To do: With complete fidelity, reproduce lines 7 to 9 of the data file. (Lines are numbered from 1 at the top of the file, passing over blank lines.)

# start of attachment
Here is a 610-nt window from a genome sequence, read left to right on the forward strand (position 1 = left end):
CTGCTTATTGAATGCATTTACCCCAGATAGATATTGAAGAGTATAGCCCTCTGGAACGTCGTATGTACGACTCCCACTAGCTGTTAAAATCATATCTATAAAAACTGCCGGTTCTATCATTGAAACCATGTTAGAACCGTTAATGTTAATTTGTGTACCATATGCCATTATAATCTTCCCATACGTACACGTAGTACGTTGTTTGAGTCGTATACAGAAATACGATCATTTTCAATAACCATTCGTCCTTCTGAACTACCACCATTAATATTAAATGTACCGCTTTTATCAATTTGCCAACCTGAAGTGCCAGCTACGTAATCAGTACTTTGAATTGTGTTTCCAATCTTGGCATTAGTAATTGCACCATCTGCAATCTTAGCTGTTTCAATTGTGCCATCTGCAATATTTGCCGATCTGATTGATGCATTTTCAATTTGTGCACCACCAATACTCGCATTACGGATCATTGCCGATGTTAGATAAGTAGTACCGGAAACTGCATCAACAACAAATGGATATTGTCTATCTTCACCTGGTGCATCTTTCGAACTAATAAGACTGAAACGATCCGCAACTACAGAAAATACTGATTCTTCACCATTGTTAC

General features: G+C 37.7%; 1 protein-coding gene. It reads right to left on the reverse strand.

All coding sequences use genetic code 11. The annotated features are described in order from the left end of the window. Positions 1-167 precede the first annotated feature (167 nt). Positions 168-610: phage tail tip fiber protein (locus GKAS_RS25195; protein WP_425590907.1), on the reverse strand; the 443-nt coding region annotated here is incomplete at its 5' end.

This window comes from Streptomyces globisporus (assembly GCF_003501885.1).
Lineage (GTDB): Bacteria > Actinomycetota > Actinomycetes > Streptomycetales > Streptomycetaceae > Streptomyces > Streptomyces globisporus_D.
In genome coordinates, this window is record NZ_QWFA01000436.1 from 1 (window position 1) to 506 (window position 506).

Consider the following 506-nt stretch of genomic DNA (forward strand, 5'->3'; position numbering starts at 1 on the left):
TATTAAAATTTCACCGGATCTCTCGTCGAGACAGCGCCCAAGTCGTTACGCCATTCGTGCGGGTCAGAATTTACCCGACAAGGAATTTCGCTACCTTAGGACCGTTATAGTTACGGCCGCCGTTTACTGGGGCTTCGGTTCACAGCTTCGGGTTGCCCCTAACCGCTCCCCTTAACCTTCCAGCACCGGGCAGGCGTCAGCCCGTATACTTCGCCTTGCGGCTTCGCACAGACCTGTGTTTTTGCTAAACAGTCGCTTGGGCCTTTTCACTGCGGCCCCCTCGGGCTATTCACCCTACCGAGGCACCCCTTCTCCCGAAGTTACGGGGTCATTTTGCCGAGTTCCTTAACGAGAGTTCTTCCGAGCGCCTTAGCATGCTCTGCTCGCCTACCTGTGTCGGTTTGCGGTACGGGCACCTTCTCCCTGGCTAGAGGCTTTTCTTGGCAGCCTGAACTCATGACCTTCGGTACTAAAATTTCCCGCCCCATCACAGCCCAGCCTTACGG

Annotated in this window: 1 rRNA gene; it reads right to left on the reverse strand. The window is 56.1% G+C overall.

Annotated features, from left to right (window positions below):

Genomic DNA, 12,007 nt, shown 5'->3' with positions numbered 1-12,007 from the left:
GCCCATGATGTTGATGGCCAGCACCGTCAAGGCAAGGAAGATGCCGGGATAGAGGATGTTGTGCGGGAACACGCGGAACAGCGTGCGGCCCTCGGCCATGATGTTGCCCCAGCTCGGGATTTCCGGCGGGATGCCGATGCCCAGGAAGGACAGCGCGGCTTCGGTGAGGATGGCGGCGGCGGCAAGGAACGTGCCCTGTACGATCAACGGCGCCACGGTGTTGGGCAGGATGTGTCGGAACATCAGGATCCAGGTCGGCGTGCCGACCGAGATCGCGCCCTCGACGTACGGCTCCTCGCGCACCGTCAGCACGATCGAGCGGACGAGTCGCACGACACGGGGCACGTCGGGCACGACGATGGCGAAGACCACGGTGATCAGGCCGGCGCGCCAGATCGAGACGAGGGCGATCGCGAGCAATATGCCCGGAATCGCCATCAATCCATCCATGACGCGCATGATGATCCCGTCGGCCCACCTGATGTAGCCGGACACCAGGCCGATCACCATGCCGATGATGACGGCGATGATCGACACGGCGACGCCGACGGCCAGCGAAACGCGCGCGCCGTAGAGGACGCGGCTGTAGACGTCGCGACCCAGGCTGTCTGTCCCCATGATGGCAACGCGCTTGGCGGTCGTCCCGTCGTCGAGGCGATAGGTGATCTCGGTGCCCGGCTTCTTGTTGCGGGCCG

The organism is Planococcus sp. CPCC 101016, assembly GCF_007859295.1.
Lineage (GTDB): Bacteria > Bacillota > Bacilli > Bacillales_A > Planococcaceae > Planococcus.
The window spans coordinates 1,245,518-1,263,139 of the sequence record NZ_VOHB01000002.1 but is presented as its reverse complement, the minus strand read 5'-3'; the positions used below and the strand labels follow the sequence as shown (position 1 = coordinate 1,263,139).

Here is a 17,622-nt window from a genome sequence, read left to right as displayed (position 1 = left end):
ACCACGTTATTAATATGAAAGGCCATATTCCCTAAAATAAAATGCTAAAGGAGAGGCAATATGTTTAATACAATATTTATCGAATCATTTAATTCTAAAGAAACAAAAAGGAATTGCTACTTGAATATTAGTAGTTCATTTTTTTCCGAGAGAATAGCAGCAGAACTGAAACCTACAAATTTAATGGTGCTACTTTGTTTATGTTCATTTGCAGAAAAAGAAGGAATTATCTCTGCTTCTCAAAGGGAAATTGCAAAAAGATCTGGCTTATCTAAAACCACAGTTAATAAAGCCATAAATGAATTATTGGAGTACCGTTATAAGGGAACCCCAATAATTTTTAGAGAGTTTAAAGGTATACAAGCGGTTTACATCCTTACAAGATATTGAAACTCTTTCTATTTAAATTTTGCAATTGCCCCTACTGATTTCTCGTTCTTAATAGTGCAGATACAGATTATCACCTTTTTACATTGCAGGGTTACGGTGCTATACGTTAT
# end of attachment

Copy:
In genome coordinates, this window is record NZ_QWFA01000436.1 from 1 (window position 1) to 506 (window position 506).

Consider the following 506-nt stretch of genomic DNA (forward strand, 5'->3'; position numbering starts at 1 on the left):
TATTAAAATTTCACCGGATCTCTCGTCGAGACAGCGCCCAAGTCGTTACGCCATTCGTGCGGGTCAGAATTTACCCGACAAGGAATTTCGCTACCTTAGGACCGTTATAGTTACGGCCGCCGTTTACTGGGGCTTCGGTTCACAGCTTCGGGTTGCCCCTAACCGCTCCCCTTAACCTTCCAGCACCGGGCAGGCGTCAGCCCGTATACTTCGCCTTGCGGCTTCGCACAGACCTGTGTTTTTGCTAAACAGTCGCTTGGGCCTTTTCACTGCGGCCCCCTCGGGCTATTCACCCTACCGAGGCACCCCTTCTCCCGAAGTTACGGGGTCATTTTGCCGAGTTCCTTAACGAGAGTTCTTCCGAGCGCCTTAGCATGCTCTGCTCGCCTACCTGTGTCGGTTTGCGGTACGGGCACCTTCTCCCTGGCTAGAGGCTTTTCTTGGCAGCCTGAACTCATGACCTTCGGTACTAAAATTTCCCGCCCCATCACAGCCCAGCCTTACGG